Session Type: Poster Session (Tuesday)
Session Time: 9:00AM-11:00AM
Background/Purpose: Giant-cell arteritis (GCA) is a large-vessel vasculitis affecting patients >50 years, whose origin remains widely unelucidated. Recent studies demonstrated that myeloid disease-related somatic mutations were frequent in healthy aged patients, defining the concept of clonal hematopoiesis. Those mutations, especially JAK2V617F, which occur even more frequently in patients with atherosclerosis, are suspected of inducing monocyte/macrophage inflammatory responses through IL-1β and IL-6 secretion. Because GCA pathogenesis involves myeloid cells and inflammatory cytokines, and JAK/STAT was shown to be a major inflammatory pathway, we aimed to analyze characteristics of GCA patients with associated myeloproliferative neoplasms (MPNs).
Methods: We conducted a nationwide multicenter retrospective study, including 17 patients with MPN-associated GCA (cases) and 50 GCA patients without MPN (controls), matched for age and sex. All patients satisfied the American College of Rheumatology criteria. Clinical characteristics, laboratory parameters and outcomes were analyzed and compared between groups.
Results: The most frequent MPNs associated with GCA were essential thrombocytosis (n=11), primary myelofibrosis (n=2), polycythemia vera (n=2) and chronic myelomonocytic leukemia (n=1). One case had an isolated JAK2V617F mutation without myeloproliferation.JAK2V617F mutation was found in 88% of cases with a median [IQR] various allele frequency of 14.5% [4.6–47.2]. Seven cases were diagnosed with MPN before GCA (median 18 [4–44] months), 1 simultaneously, and 9 after (median 12 [5–54] months). MPN–GCA cases, compared to controls, respectively, had less frequent constitutional symptoms (35% vs. 76%; p=0.003), less frequent cephalic symptoms (70% vs. 96%; p=0.003) and scalp hyperesthesia (23% vs. 56%; p=0.003), but more frequent monocular blindness (18% vs. 2%; p=0.04). GPA–MPN case’s platelet counts were significantly higher (491 [346–654] vs. 376 [299–475] ×109/L; p=0.03); however, their temporal artery biopsy-positivity rates were comparable (p=0.91).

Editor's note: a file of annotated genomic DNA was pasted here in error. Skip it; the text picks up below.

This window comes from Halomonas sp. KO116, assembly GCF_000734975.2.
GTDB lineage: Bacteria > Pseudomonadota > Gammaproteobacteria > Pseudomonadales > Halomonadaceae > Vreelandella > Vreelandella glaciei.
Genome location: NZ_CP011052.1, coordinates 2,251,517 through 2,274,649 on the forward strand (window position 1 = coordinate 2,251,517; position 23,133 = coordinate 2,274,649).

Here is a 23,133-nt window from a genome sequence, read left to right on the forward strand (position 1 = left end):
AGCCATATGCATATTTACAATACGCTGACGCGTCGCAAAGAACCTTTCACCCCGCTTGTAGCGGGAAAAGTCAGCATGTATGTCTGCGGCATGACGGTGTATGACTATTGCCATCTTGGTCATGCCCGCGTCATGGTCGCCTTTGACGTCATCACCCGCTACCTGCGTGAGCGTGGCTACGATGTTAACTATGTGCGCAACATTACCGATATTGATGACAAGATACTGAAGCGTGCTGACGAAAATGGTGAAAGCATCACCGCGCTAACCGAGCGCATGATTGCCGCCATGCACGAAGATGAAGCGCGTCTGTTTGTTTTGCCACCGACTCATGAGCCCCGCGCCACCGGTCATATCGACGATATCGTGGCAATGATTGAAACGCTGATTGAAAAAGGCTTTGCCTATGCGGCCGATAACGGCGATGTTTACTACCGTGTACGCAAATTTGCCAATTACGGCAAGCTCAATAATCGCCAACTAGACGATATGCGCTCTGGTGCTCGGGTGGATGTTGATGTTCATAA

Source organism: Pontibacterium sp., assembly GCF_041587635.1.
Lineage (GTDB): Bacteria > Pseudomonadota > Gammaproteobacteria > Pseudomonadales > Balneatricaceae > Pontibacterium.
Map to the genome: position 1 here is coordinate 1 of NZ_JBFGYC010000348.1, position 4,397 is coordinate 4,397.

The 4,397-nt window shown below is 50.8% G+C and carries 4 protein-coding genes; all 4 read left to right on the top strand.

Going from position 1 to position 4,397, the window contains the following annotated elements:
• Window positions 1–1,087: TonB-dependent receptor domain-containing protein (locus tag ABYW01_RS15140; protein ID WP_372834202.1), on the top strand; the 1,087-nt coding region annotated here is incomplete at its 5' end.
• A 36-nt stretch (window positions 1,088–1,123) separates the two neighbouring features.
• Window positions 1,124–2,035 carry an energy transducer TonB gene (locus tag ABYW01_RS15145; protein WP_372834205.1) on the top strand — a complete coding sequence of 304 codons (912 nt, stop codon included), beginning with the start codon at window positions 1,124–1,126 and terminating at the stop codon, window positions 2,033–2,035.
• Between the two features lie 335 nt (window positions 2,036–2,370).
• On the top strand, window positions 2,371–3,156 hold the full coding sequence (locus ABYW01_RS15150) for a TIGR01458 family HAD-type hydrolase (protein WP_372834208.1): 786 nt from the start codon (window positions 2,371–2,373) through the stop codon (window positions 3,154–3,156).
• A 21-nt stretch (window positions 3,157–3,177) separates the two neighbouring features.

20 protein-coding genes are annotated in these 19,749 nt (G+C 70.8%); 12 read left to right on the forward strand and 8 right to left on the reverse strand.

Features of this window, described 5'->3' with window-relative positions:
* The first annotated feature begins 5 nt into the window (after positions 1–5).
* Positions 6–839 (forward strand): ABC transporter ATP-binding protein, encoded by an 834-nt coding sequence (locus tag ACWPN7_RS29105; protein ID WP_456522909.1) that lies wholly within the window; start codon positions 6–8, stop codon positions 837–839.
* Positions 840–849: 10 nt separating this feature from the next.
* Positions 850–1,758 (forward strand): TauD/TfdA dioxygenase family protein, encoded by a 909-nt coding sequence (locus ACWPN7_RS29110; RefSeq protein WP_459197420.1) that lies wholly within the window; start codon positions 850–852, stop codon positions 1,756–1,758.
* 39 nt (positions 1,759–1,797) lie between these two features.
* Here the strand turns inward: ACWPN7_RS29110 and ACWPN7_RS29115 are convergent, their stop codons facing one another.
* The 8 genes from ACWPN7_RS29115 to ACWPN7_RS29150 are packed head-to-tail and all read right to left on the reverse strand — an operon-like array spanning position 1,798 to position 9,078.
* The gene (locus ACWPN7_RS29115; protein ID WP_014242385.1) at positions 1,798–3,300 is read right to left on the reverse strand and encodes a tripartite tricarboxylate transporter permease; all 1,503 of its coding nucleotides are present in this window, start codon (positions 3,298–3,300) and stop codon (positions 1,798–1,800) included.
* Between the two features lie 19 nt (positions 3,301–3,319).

First-line therapy mostly relied on oral prednisone and aspirin for cases and controls, and did not differ between groups. No patient received JAK inhibitors during follow-up. Relapse-free survival was comparable for the 2 groups. Immunosuppressants were used as glucocorticoids-sparing agents for 12% in each group, with methotrexate being the most frequently prescribed. Mortality was higher for GCA–MPN cases (29 vs. 2%; p=0.003) with shorter overall survival (log-rank test, p=0.008), compared to GCA controls.
Conclusion: Essential thrombocytosis is the most frequent MPN associated with GCA. A high platelet count at GCA diagnosis should lead to a search for JAK2V617F mutation. Compared to controls, GCA patients with MPN seem to have a poorer prognosis with a low overall survival, probably due to the MPN or associated comorbidities.
To cite this abstract in AMA style:Papo M, Delaval L, de BOYSSON H, Viallard J, Foucher A, Humbert S, Duffau P, Contis A, Agard C, Bachmeyer C, Gombert B, Guillevin L, Samson M, Terrier B. Giant-Cell Arteritis Associated with Myeloproliferative Neoplasms: A Retrospective Case–Control Study [abstract]. Arthritis Rheumatol. 2019; 71 (suppl 10). https://acrabstracts.org/abstract/giant-cell-arteritis-associated-with-myeloproliferative-neoplasms-a-retrospective-case-control-study/. Accessed April 13, 2021.
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ACR Meeting Abstracts - https://acrabstracts.org/abstract/giant-cell-arteritis-associated-with-myeloproliferative-neoplasms-a-retrospective-case-control-study/